A few years later, on my way west to college, my plane put down in Seattle. I had about half an hour or so between planes. I spent 15 minutes or so on the phone with my sister, who lived there now. Then without thinking what I was doing, I dialed my hometown
    operator and said, "Information Please."

    Miraculously, I heard the small, clear voice I knew so well.
    I hadn't planned this, but I heard myself saying, "Could you please tell me how to spell fix?"
    There was a long pause. Then came the soft spoken answer, "I guess your finger must have healed by now."

    I laughed, "So it is really you," I said. "I wonder if you have any idea how much you really meant to me during that time ..."

    "I wonder," she said, "if you know how much your calls meant to me. I never had any children and I used to look forward to your calls."

    I told her how often I had thought of her over the years and I asked if I could call her again when I came back to visit my sister. "Please do," she said. "Just ask for Sally."

    Three months later I was back in Seattle. A different voice answered, "Information." I asked for Sally. "Are you a friend?" she said. "Yes, a very old friend," I answered.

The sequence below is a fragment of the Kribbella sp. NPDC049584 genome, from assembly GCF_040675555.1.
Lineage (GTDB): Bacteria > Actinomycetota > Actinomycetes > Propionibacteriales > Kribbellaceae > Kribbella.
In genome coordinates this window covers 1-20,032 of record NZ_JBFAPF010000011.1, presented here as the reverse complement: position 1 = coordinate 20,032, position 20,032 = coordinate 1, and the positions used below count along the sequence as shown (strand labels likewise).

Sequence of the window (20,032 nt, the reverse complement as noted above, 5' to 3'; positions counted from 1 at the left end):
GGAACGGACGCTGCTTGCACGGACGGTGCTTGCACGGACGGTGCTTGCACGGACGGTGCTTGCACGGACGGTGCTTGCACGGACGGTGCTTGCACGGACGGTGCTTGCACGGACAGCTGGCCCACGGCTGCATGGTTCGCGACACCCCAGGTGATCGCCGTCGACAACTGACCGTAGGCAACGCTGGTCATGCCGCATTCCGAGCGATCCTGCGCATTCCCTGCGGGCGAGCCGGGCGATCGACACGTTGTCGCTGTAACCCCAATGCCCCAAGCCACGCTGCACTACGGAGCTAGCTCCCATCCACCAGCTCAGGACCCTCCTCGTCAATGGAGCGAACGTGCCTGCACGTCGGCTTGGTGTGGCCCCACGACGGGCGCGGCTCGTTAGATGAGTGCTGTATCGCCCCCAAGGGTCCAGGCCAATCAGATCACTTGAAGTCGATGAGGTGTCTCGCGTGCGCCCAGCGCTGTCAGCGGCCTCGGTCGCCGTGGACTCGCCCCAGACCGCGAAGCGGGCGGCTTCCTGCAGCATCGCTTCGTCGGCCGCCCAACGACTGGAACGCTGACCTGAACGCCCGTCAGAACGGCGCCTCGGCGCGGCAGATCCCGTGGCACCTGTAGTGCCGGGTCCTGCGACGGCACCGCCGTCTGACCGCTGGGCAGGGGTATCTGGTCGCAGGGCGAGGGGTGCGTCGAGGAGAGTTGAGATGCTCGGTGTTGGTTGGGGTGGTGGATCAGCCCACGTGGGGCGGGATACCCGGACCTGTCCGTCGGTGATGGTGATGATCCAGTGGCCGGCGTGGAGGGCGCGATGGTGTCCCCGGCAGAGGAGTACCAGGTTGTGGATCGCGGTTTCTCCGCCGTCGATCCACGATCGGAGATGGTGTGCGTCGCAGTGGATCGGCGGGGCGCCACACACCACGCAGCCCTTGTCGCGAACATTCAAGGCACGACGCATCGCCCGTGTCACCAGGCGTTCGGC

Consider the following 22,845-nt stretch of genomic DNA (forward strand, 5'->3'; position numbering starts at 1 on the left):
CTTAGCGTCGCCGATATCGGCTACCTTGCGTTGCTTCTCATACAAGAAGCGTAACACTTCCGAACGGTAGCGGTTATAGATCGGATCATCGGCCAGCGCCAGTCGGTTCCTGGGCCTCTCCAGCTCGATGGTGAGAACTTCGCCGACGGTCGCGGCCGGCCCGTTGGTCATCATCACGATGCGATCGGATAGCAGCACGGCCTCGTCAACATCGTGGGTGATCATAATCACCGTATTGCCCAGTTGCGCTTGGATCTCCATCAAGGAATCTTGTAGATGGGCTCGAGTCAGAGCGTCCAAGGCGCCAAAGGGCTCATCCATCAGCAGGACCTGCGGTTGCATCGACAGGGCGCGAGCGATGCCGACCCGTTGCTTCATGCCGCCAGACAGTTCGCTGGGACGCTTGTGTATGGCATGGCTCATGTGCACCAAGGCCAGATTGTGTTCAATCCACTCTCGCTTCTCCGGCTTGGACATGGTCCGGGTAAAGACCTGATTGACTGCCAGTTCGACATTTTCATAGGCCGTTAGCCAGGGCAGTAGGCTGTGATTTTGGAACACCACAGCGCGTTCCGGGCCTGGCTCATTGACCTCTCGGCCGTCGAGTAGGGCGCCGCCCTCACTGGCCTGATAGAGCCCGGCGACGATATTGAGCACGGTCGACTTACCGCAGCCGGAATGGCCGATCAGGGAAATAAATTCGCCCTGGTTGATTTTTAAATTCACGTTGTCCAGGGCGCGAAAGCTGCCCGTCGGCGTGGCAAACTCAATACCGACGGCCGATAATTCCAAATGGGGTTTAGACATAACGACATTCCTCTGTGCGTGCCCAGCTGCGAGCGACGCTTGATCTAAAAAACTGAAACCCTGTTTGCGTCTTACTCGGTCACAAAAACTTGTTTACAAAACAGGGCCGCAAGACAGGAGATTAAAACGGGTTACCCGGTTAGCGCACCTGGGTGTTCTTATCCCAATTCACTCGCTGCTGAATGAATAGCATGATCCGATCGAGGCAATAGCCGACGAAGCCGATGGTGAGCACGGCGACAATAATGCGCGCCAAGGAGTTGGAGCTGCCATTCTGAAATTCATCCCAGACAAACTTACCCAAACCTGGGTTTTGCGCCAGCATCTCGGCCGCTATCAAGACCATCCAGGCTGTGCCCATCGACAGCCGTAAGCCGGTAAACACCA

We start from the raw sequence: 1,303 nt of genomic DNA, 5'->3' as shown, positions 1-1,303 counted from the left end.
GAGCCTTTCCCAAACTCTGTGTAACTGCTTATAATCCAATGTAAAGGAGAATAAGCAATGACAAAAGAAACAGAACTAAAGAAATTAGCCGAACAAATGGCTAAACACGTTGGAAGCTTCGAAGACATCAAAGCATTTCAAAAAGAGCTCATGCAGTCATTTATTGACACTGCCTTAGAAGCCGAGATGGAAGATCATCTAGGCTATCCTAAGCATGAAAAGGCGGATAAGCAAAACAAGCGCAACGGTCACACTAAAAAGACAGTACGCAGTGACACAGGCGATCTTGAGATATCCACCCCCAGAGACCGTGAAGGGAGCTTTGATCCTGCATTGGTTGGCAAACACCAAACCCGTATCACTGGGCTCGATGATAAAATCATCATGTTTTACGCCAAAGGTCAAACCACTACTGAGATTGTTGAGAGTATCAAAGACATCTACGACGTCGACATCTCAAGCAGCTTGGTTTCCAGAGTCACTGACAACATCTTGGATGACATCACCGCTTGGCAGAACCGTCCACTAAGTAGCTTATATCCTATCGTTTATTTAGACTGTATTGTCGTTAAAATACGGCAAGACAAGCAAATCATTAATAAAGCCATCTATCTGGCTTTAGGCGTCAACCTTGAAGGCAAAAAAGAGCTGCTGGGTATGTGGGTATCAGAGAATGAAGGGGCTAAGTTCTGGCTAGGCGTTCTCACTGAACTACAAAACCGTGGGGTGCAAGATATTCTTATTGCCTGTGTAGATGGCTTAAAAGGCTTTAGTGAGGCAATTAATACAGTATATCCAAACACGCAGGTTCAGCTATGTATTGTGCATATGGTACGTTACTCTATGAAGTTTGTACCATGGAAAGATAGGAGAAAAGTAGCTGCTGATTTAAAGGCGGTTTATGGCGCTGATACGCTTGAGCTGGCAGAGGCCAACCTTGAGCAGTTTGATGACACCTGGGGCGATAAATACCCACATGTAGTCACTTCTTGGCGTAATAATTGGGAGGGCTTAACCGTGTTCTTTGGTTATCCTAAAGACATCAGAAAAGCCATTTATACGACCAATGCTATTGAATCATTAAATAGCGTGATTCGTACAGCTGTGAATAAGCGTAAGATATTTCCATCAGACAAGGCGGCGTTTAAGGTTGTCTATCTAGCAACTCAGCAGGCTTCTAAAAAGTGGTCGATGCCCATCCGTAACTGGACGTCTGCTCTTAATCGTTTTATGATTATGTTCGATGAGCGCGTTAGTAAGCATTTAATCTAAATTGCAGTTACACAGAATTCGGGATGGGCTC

"I'm sorry to have to tell you this," She said. "Sally had been working part time the last few years because she was sick. She died five weeks ago."

    Before I could hang up, she said, "Wait a minute, did you say your name was Wayne?" "Yes." I answered. Well, Sally left a message for you. She wrote it down in case you called. "Let me read it to you."

    The note said: "Tell him there are other worlds to sing in. He'll know what I mean."
    I thanked her and hung up. I knew what Sally meant.

    Never underestimate the impression you may make on others. Whose life have you touched today?

    Lifting you on eagle's wings,
    2512 days ago
    Hi, Shanna!

    Just dropping my to let you know that you are in my thoughts. I have missed "seeing" you around the castle and was wondering how things are going for you. I'd *L*O*V*E* to hear from you - either on my SparkPage or via SparkMail. If there is anything I can do, please let me know; also, if HM Annie can do anything to be supportive or helpful. We are *H*E*R*E* for you.

    All the best,
    Mary Lynne
    2699 days ago
    Beautiful background!

    Mary Lynne
    2731 days ago